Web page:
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Any other single parents feel like this?

(11 Posts)
onionlove Fri 26-Dec-14 23:41:26

First Christmas as a lone parent with ds 5 and dd 2, have tried my best but it hasn't been easy have felt pretty lonely.
I know that mums do all the practical stuff and the dads are seen as fun but whenever the kids are sad, overtired, or I have to tell them off they cry and shout for daddy, they don't want me, they probably find me boring because I had to cook dinner, tidy up etc whereas dad has loads of time to play, I know it sounds daft and the main thing is to make sure that they are ok as they can be I just feel that I don't make them happy and they don't want me

puds11isNAUGHTYnotNAICE Fri 26-Dec-14 23:47:44

This is my third christmas alone, but my Ex joins us. Then leaves to go and be with his girlfriend. <gut punch>

despomum41 Fri 26-Dec-14 23:59:16

OP hang in there yours kids are still young, this is my 10th year it never gets easier dd17 ds6 babydaddys not interested, my sisters live abroad , im an orphan sad we do try and enjoy ourselves. My ds asked one of my friends what she was doing for christmas and friend looked very uncomfortable thinking that we wanted to gate crush her family christmas

smoothieooo Fri 26-Dec-14 23:59:20

Same here puds - 3rd Christmas as a single parent but I allowed ex to come for Christmas breakfast and spend a bit of time with DC. It was surprisingly ok and we even had a glass of Buck's Fizz together. I thought I'd be gutted when he left after a couple of hours but was fine. My priority is the teenage DC - it's important for them to see their dad, and to see us having a lovely civilized time, even if I do think he's an utter nob-jockey wankbadger! grin

Lweji Sat 27-Dec-14 00:01:31

You know, them shouting for daddy is like saying they hate you or that you are a bad mum.
They are just playing up.

And mums don't have to do all the practical stuff. Not single, nor in relationships. And dads are not for fun stuff.

You can do both. And it's good for them to realise that they have to respect the time you need to make things happen, like food and presents, and decorations.

I'm lucky that I have lots of family around. And ex in another country.
So, hugs to you.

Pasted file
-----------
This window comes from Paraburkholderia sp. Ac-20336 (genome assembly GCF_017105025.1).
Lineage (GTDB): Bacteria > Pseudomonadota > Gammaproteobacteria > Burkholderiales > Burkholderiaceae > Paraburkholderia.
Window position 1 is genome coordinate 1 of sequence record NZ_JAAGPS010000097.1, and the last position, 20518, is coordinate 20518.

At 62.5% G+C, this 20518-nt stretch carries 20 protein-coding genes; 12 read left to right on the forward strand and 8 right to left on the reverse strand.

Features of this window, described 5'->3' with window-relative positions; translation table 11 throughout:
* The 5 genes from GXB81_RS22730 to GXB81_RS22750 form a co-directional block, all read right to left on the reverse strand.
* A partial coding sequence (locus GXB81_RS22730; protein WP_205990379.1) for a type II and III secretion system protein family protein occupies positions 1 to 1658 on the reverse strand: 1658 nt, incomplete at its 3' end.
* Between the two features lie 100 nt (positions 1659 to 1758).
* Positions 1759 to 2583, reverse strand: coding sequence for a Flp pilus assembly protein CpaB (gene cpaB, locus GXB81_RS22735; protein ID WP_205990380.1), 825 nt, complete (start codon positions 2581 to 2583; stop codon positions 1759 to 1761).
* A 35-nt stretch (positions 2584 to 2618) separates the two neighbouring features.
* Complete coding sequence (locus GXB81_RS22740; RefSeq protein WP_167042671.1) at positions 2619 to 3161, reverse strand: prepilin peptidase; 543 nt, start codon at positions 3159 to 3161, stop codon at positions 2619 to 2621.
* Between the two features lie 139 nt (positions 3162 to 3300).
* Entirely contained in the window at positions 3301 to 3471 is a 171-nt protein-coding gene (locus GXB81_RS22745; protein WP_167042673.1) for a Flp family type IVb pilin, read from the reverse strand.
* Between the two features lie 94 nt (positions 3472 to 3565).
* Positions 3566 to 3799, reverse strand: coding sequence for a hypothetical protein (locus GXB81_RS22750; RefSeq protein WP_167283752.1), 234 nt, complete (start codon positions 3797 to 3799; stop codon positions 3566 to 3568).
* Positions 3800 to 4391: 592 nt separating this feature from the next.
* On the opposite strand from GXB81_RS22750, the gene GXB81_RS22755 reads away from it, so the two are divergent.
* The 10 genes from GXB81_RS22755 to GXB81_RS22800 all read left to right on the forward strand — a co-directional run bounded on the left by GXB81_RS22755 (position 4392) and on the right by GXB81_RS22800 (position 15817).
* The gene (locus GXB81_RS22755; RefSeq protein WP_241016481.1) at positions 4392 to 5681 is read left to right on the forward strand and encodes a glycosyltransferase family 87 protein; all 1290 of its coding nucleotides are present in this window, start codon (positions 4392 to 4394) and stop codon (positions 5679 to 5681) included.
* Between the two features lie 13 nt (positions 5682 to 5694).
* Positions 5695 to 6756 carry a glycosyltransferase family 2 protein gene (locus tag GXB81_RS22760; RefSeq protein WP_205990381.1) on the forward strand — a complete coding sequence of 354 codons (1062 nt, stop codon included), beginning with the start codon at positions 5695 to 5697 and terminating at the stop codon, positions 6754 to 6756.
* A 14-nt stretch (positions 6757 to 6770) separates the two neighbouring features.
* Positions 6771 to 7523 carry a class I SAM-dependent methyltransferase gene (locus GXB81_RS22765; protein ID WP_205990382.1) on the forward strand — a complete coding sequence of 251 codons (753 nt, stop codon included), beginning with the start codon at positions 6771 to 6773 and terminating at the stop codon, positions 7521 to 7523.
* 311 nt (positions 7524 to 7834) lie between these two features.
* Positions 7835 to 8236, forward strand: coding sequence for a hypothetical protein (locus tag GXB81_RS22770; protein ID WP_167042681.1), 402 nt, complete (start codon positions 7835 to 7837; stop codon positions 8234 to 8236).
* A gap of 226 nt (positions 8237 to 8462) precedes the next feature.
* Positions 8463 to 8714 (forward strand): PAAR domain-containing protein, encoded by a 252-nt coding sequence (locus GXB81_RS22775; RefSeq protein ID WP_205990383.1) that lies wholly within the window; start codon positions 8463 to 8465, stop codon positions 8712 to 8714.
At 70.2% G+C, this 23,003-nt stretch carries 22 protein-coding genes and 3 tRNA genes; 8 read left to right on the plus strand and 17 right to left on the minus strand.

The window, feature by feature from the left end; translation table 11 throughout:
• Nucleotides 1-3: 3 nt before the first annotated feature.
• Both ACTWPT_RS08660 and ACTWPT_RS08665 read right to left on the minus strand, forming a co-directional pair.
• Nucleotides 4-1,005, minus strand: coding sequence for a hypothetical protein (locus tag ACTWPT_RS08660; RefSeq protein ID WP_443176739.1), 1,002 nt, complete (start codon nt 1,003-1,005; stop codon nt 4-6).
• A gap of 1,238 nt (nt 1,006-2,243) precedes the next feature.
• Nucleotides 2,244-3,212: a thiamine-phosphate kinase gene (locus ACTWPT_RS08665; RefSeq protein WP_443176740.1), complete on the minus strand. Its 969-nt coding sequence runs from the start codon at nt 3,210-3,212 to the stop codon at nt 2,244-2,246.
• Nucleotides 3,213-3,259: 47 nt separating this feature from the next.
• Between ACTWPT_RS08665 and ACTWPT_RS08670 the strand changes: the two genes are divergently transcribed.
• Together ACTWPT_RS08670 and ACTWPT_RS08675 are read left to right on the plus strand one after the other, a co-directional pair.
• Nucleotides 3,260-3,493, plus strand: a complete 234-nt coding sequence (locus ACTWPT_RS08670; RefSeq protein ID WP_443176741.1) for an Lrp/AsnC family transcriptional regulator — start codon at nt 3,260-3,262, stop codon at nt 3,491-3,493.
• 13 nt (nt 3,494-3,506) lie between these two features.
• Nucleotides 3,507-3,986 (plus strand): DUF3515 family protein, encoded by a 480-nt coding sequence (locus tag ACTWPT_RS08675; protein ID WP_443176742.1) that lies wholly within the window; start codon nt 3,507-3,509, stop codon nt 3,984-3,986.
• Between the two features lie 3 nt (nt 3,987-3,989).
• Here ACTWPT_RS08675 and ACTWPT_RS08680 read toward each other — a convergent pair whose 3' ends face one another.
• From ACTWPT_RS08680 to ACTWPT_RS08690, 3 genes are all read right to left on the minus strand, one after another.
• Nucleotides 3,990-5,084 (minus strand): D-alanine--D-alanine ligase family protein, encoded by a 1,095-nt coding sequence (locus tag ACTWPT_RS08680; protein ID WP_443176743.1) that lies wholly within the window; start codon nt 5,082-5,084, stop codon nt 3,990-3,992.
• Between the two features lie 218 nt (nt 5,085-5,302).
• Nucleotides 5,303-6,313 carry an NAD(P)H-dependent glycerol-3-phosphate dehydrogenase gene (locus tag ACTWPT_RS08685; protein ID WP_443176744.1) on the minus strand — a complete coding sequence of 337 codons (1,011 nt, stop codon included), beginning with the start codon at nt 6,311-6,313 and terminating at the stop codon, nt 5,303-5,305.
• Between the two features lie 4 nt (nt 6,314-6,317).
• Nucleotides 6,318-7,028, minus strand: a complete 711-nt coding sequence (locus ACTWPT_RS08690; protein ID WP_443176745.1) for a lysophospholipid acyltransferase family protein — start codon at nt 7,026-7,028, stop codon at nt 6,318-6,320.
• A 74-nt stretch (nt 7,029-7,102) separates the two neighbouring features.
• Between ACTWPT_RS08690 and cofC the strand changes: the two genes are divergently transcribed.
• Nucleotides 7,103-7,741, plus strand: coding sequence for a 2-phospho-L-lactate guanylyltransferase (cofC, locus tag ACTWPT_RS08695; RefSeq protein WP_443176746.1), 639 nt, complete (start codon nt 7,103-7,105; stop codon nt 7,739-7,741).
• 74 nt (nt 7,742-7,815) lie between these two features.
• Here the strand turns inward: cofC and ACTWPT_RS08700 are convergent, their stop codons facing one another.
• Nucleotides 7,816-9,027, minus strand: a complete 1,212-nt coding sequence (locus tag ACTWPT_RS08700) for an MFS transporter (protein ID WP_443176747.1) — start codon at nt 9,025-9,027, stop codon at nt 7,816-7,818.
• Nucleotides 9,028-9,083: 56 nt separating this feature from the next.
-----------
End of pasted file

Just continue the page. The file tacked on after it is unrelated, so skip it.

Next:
Proudmumof2boys Sat 27-Dec-14 00:55:57

Sending hugs to you too
I'm 4 years on and don't find it lonely, but I'm lucky we all move in to my parents for a week or so x

Hesaysshewaffles Sat 27-Dec-14 08:39:53

This was my second as a single parent. I couldn't face it being at home so we 'moved' in with my parents for a few days.

I just wanted to sympathise with you about asking for daddy etc. My 3 year old is doing it. When she wakes in the night, is ill, told off etc, she cries for daddy. It makes me so sad but I keep telling myself it's a
Stage x

onionlove Sat 27-Dec-14 13:25:50

Thanks everyone for your kind responses and hugs go out to you all in return.
My Ex and I aren't up to spending time together in front of the kids, except for birthday parties which are busy and surrounded by other people anyhow. We are civilised with each other but not what you would say is friendly.
I know I am bringing balance into their lives and its not going to change also I think it is good for them to see that things need to be done before the fun starts. It is hard when they want Dad when they are sad but natural I suppose as they see him less, they are really good children. Its just me being paranoid that i'm not enough for them on a day to day basis.

heyday Sat 27-Dec-14 14:40:02

Of course you are good enough so please don't go down this road.
My little grandson (3) always cries for his dad when his mum has told him off. Parents have never lived together. He sobs "I want my daddy". However, when daddy tells him off he cries that he wants mummy.
Children are very good at taking their parents for granted, especially the parent who does the bulk of the childcare/hard work.
It's never easy being a parent and life of a lone parent is especially difficult.
Think ahead and try to make different plans for next year; ie invite people round or visit relatives to break the day up.
It's important that children see their mummy happy at times. I know it's a tough ride but try and have some fun with the children even if it's just something like story time/tickle time or hide and seek. It's so important to laugh together.
They love you and even though they may not show it, don't ever forget it,

greenberet Sat 27-Dec-14 15:24:36

same boat here except my kids are teens - what really got me was giving DH option to come and see kids but instead he chose to spend it with his family who he "thinks" are close. Seeing my DD gradually become more & more withdrawn as the day went on was extremely hard.

I am finding today worse though - they both spent the day & night with him yesterday - neither have hardly said a word since they've been back & I know he now has OW turning up for a few days - its as though he has done his duty and now its all fun for him whilst im on on here looking for support.

To make matters worse I have just been diagnosed with breast cancer and stupidly thought his behaviour would change but ive realised nothing will change him.

FolkGirl Sat 27-Dec-14 15:52:22

I know that mums do all the practical stuff and the dads are seen as fun

No, no, no!

Stop perpetuating this nonsense!

You can be all of ut, or as much of it as you want to be. But don't buy into any sexist crap that's going to put extra pressure on you to be more than you need to be.

You can be/have fun, too.

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